Tennessee Republican Sen. Lamar Alexander will not run again in 2020, he announced Monday, a decision that could create a scramble among Republicans looking to replace him.
NBC News's Jonathan Allen has more on Alexander's career, which included stints as governor, the secretary of education, and at the head of the Senate Health,Education,Labor and Pensions Committee.
The move means that the state is losing its two prominent Republican senators in a span of two years—Sen. Bob Corker is retiring at the end of the year, with GOP Rep. Marsha Blackburn slated to replace him after her November victory.
Now, Volunteer State Republicans have to settle on a replacement for Alexander, who's held the seat since 2003. Some possibilities for the GOP include those who ran, or flirted with, bids for Corker's seat or for retiring Republican Gov. Bill Haslam's position.
Former Rep. Stephen Fincher briefly ran against Blackburn in this year's GOP primary and has $1.75 million left in a federal campaign account.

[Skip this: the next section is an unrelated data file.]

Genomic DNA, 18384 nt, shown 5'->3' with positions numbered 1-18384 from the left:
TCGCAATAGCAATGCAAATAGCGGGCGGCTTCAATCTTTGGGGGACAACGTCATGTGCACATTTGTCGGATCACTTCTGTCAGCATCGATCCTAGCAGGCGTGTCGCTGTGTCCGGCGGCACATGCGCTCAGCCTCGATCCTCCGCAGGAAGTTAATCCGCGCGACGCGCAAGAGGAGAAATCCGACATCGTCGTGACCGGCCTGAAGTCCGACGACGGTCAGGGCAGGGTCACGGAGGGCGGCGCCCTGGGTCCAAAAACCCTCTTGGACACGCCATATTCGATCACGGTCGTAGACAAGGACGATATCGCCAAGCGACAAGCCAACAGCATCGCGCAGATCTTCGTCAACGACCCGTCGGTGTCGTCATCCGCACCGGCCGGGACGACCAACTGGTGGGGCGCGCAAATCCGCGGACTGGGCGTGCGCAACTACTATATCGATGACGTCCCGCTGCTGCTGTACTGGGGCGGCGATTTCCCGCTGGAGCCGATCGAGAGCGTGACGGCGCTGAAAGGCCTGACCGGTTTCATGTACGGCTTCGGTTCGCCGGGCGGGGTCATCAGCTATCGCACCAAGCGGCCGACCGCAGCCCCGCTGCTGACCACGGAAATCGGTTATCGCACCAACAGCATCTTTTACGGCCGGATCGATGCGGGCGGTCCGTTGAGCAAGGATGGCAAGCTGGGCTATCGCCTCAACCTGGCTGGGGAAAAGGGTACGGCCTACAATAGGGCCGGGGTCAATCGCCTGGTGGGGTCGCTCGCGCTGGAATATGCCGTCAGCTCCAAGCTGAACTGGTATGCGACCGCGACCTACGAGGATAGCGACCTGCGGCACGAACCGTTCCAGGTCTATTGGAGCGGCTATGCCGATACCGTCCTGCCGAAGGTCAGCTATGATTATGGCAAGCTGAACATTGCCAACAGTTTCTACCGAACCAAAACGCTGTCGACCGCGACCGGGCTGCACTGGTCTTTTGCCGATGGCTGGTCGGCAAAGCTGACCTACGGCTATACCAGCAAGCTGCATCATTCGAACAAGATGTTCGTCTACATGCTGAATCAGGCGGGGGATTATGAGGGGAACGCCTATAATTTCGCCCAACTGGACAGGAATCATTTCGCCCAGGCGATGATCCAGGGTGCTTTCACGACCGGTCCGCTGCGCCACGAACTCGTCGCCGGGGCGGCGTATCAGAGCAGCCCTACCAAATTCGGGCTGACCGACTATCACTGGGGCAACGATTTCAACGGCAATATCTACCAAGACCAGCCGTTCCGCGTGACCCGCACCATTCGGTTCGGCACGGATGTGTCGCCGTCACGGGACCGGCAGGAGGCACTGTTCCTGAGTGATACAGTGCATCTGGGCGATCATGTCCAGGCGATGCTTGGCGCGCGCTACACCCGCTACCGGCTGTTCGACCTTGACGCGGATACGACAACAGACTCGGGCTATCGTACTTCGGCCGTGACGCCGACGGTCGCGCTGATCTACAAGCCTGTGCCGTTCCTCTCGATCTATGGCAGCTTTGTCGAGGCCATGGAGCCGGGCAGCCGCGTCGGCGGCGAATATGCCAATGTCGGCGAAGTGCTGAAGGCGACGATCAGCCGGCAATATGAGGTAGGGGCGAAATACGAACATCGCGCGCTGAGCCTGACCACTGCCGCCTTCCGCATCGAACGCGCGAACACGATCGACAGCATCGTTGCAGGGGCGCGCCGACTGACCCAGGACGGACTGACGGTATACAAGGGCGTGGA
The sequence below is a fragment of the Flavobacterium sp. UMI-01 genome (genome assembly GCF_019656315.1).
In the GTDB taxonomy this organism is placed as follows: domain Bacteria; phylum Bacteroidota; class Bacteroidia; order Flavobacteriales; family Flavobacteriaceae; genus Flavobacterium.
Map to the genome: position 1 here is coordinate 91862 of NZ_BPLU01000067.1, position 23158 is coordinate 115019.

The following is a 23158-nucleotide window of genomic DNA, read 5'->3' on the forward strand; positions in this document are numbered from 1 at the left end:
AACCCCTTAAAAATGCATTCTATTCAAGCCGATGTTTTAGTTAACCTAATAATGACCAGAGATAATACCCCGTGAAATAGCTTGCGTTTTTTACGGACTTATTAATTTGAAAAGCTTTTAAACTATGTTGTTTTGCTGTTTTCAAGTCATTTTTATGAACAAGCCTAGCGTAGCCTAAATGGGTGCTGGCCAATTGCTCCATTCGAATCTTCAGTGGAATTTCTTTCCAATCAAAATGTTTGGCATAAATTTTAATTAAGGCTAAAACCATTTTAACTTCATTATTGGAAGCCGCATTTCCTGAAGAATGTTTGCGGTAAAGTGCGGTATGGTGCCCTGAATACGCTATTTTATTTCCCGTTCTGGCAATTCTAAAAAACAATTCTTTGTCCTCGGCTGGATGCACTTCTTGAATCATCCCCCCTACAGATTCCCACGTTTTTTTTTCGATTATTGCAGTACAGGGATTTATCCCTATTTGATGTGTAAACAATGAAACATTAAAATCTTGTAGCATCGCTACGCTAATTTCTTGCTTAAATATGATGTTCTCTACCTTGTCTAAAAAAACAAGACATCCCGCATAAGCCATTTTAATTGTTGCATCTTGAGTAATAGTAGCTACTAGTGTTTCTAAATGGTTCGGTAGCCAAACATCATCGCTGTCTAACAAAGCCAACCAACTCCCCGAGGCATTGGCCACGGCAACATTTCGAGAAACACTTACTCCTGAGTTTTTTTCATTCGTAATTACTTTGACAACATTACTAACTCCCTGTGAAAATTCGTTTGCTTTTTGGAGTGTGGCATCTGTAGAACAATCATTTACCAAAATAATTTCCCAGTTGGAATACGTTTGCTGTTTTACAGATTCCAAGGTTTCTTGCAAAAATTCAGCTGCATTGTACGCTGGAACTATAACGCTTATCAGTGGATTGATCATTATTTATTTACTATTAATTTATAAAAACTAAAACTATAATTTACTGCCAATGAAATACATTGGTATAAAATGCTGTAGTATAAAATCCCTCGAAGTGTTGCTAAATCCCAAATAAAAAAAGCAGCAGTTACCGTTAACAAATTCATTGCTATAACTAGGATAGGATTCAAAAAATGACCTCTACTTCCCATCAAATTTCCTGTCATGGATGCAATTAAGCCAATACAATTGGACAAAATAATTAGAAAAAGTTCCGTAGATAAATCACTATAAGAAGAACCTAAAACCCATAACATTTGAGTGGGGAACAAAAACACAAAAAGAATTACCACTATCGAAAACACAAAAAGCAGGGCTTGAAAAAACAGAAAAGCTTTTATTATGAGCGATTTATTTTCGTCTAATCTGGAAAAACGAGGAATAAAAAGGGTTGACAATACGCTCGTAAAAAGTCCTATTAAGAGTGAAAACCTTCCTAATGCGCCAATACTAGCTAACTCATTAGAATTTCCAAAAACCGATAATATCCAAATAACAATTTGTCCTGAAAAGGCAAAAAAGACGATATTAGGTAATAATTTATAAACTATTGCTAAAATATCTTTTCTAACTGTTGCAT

The Club for Growth PAC is calling on Congressman-elect Mark Green to run for the seat. Green, a Republican, briefly flirted with a Senate bid before running and winning the race to replace Blackburn.
Rep. Diane Black, who chose not to seek reelection to launch an unsuccessful bid for governor, could also look toward a return to Washington.
A current congressman like Rep. David Kustoff could be well-positioned to jump into the race.
And there will also likely be speculation about whether Haslam wants to run. He briefly flirted with a bid to replace Corker, as some within the party called for a more establishment pick.
It’s possible Democrats could mount a serious challenge too. But they may be dissuaded by Blackburn’s double-digit victory over former Democratic Gov. Phil Bredesen